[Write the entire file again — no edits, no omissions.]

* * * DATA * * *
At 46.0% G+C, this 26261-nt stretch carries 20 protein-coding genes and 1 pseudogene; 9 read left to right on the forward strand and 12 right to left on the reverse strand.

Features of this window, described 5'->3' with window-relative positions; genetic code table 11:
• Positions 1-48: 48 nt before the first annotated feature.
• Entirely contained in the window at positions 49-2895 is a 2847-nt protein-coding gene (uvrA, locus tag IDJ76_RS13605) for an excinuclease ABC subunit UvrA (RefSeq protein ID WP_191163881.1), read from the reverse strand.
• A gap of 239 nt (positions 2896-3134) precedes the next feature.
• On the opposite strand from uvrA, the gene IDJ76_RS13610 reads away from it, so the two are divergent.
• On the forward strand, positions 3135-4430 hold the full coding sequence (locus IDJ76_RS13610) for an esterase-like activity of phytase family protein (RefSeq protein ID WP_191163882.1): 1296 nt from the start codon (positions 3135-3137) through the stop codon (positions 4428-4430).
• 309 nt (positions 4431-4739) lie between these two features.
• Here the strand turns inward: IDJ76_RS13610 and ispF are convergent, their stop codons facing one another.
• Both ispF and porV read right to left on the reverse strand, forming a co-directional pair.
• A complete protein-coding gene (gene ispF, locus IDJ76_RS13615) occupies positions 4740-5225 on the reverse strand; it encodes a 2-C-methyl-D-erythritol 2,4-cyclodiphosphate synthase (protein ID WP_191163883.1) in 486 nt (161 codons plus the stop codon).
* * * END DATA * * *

At 46.0% G+C, this 26261-nt stretch carries 20 protein-coding genes and 1 pseudogene; 9 read left to right on the forward strand and 12 right to left on the reverse strand.

Features of this window, described 5'->3' with window-relative positions; genetic code table 11:
• Positions 1-48: 48 nt before the first annotated feature.
• Entirely contained in the window at positions 49-2895 is a 2847-nt protein-coding gene (uvrA, locus tag IDJ76_RS13605) for an excinuclease ABC subunit UvrA (RefSeq protein ID WP_191163881.1), read from the reverse strand.
• A gap of 239 nt (positions 2896-3134) precedes the next feature.
• On the opposite strand from uvrA, the gene IDJ76_RS13610 reads away from it, so the two are divergent.
• On the forward strand, positions 3135-4430 hold the full coding sequence (locus IDJ76_RS13610) for an esterase-like activity of phytase family protein (RefSeq protein ID WP_191163882.1): 1296 nt from the start codon (positions 3135-3137) through the stop codon (positions 4428-4430).
• 309 nt (positions 4431-4739) lie between these two features.
• Here the strand turns inward: IDJ76_RS13610 and ispF are convergent, their stop codons facing one another.
• Both ispF and porV read right to left on the reverse strand, forming a co-directional pair.
• A complete protein-coding gene (gene ispF, locus IDJ76_RS13615) occupies positions 4740-5225 on the reverse strand; it encodes a 2-C-methyl-D-erythritol 2,4-cyclodiphosphate synthase (protein ID WP_191163883.1) in 486 nt (161 codons plus the stop codon).